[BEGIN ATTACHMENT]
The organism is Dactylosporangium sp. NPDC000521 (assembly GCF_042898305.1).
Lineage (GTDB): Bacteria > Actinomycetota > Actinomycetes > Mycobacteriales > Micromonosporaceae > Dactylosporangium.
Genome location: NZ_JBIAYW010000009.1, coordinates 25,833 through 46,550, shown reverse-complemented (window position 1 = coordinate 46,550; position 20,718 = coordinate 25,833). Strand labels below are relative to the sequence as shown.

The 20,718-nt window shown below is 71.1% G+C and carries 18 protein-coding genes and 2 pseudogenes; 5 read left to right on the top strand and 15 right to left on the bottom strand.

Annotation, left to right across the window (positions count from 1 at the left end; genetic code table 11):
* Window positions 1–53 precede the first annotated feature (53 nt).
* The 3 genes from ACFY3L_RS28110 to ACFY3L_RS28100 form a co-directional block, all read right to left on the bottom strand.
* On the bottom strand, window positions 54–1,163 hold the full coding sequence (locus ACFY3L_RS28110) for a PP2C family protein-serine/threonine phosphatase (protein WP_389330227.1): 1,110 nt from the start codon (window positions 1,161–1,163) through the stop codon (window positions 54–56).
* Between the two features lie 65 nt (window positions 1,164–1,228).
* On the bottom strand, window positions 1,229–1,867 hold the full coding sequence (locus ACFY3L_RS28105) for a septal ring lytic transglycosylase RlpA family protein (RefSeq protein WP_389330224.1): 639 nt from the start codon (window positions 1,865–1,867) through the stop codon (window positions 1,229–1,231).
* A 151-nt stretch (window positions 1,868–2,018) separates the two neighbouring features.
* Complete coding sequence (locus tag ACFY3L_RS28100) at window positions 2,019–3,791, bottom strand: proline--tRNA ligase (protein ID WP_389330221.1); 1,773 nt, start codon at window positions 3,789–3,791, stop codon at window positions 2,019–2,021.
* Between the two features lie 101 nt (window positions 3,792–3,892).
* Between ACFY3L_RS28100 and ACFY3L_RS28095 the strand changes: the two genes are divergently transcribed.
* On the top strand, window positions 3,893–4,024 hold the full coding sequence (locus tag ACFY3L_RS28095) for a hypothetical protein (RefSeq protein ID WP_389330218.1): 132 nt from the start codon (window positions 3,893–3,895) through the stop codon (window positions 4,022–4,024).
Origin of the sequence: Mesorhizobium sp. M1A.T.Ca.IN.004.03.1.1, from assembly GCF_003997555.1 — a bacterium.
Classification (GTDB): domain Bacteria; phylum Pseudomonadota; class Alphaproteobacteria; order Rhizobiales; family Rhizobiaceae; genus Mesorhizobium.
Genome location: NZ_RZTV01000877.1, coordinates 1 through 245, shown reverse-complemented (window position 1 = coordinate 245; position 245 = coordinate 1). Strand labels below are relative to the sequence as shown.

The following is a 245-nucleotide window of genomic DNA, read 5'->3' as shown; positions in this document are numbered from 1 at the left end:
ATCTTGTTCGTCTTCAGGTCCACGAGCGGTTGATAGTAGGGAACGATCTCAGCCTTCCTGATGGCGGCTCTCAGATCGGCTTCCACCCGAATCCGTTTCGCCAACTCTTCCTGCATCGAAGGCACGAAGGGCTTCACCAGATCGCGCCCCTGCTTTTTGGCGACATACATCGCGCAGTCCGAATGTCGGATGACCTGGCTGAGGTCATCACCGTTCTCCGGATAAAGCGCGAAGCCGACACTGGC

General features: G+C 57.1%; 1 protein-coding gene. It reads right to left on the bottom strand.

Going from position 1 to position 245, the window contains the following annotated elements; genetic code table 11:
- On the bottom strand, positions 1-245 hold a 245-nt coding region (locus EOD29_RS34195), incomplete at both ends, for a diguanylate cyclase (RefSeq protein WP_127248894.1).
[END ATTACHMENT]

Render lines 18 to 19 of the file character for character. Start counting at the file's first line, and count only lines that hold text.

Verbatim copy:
Genome location: NZ_RZTV01000877.1, coordinates 1 through 245, shown reverse-complemented (window position 1 = coordinate 245; position 245 = coordinate 1). Strand labels below are relative to the sequence as shown.

The following is a 245-nucleotide window of genomic DNA, read 5'->3' as shown; positions in this document are numbered from 1 at the left end: